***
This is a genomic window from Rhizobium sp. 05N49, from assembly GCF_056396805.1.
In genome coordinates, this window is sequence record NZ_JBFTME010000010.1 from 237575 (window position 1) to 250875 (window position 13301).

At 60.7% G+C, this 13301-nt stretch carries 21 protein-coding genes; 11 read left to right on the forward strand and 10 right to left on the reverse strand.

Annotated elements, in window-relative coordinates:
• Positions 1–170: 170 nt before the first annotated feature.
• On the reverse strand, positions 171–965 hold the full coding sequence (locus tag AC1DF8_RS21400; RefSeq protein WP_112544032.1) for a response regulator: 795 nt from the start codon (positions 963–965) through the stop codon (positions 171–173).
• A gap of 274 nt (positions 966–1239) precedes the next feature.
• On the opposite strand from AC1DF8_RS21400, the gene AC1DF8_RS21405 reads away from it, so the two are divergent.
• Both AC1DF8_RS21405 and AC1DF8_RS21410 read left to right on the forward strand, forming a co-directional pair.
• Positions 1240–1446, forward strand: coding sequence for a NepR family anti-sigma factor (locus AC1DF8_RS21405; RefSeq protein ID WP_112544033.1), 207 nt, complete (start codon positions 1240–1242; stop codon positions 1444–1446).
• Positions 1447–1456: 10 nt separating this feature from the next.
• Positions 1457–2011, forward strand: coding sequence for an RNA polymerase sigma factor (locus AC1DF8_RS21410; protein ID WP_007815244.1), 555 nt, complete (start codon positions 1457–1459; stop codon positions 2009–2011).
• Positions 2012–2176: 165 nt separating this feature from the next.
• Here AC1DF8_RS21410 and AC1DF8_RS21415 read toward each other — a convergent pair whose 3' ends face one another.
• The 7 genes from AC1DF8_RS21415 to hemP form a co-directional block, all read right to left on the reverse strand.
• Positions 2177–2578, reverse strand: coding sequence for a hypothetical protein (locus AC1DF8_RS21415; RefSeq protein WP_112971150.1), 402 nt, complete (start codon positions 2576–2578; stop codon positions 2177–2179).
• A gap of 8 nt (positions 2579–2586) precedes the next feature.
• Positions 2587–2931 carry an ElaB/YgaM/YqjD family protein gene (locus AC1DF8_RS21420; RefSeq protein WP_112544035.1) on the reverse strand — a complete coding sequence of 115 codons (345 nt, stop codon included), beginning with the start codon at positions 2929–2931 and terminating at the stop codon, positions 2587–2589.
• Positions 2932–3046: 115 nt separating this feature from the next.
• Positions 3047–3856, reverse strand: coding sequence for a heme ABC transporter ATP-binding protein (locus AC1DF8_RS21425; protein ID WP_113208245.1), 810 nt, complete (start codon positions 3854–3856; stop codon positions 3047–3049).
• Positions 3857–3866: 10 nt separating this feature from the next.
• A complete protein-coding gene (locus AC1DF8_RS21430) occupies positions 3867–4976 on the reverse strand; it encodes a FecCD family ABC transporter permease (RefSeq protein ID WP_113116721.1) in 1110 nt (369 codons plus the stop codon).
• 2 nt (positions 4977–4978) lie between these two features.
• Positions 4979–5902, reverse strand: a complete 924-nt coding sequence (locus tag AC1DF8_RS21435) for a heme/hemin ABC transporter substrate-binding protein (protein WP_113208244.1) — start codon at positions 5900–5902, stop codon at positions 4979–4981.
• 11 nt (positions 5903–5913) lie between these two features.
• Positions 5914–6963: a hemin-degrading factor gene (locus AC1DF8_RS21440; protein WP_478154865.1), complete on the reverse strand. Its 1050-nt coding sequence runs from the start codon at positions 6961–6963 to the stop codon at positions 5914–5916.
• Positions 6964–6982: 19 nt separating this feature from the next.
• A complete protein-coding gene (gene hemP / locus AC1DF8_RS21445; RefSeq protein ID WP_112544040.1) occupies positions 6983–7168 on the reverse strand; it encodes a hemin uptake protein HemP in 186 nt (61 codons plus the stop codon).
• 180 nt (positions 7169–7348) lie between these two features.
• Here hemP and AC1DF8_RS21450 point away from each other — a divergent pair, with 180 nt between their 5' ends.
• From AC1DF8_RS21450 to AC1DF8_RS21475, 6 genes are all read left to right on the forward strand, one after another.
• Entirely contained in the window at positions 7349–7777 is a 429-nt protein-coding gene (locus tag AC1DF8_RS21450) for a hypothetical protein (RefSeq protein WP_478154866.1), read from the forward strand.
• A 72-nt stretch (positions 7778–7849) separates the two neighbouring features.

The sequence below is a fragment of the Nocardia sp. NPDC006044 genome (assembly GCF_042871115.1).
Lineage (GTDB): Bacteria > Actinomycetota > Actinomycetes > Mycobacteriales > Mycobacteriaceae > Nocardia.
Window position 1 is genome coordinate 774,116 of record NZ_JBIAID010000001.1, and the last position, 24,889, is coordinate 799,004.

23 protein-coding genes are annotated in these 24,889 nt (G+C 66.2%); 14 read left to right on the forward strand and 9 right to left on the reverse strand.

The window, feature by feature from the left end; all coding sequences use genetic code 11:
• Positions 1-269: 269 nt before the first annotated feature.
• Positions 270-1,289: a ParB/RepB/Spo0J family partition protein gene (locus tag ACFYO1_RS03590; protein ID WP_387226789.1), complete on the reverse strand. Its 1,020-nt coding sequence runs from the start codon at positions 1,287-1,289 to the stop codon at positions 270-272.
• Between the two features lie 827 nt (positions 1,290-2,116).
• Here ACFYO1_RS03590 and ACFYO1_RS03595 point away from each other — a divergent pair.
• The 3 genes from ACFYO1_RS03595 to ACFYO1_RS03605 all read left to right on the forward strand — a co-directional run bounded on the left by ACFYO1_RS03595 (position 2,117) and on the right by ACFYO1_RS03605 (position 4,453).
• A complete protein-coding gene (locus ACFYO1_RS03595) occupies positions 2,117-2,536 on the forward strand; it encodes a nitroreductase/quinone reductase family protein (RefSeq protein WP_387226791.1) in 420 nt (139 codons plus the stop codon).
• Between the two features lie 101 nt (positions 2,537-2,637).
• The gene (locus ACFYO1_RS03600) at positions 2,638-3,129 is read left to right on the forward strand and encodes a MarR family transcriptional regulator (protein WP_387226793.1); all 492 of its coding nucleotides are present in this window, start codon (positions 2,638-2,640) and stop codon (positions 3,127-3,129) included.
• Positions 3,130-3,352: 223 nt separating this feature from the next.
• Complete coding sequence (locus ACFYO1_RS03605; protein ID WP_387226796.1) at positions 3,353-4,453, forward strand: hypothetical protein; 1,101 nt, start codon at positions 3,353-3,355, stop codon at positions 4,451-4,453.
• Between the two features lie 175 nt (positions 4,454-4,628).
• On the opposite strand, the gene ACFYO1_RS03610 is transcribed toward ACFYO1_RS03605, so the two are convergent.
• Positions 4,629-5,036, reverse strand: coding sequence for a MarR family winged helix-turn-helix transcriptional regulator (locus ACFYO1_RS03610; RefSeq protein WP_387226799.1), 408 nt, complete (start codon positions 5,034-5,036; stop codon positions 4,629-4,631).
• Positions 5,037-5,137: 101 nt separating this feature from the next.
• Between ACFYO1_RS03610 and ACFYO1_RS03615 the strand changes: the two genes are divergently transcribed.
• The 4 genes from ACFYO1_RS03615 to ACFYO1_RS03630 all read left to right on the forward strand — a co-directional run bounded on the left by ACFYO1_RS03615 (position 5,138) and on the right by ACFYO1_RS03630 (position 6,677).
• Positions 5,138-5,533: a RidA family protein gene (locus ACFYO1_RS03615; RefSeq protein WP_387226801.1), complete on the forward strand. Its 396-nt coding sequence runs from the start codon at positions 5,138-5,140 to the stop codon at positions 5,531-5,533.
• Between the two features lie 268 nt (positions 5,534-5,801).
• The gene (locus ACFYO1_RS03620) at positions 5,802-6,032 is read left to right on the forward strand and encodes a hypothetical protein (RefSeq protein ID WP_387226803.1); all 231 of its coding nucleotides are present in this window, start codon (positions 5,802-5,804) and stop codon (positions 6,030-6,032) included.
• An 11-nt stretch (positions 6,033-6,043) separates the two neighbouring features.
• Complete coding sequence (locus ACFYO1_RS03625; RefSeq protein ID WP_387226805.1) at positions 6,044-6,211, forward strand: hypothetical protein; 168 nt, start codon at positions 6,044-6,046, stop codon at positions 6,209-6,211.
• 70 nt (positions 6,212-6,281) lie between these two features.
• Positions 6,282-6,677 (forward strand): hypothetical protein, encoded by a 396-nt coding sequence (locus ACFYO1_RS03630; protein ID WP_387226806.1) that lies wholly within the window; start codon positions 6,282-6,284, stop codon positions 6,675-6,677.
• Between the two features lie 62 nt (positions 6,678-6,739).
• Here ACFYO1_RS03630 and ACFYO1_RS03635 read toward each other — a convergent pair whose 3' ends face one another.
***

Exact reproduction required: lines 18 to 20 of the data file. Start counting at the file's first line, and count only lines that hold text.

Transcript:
• Positions 2587–2931 carry an ElaB/YgaM/YqjD family protein gene (locus AC1DF8_RS21420; RefSeq protein WP_112544035.1) on the reverse strand — a complete coding sequence of 115 codons (345 nt, stop codon included), beginning with the start codon at positions 2929–2931 and terminating at the stop codon, positions 2587–2589.
• Positions 2932–3046: 115 nt separating this feature from the next.
• Positions 3047–3856, reverse strand: coding sequence for a heme ABC transporter ATP-binding protein (locus AC1DF8_RS21425; protein ID WP_113208245.1), 810 nt, complete (start codon positions 3854–3856; stop codon positions 3047–3049).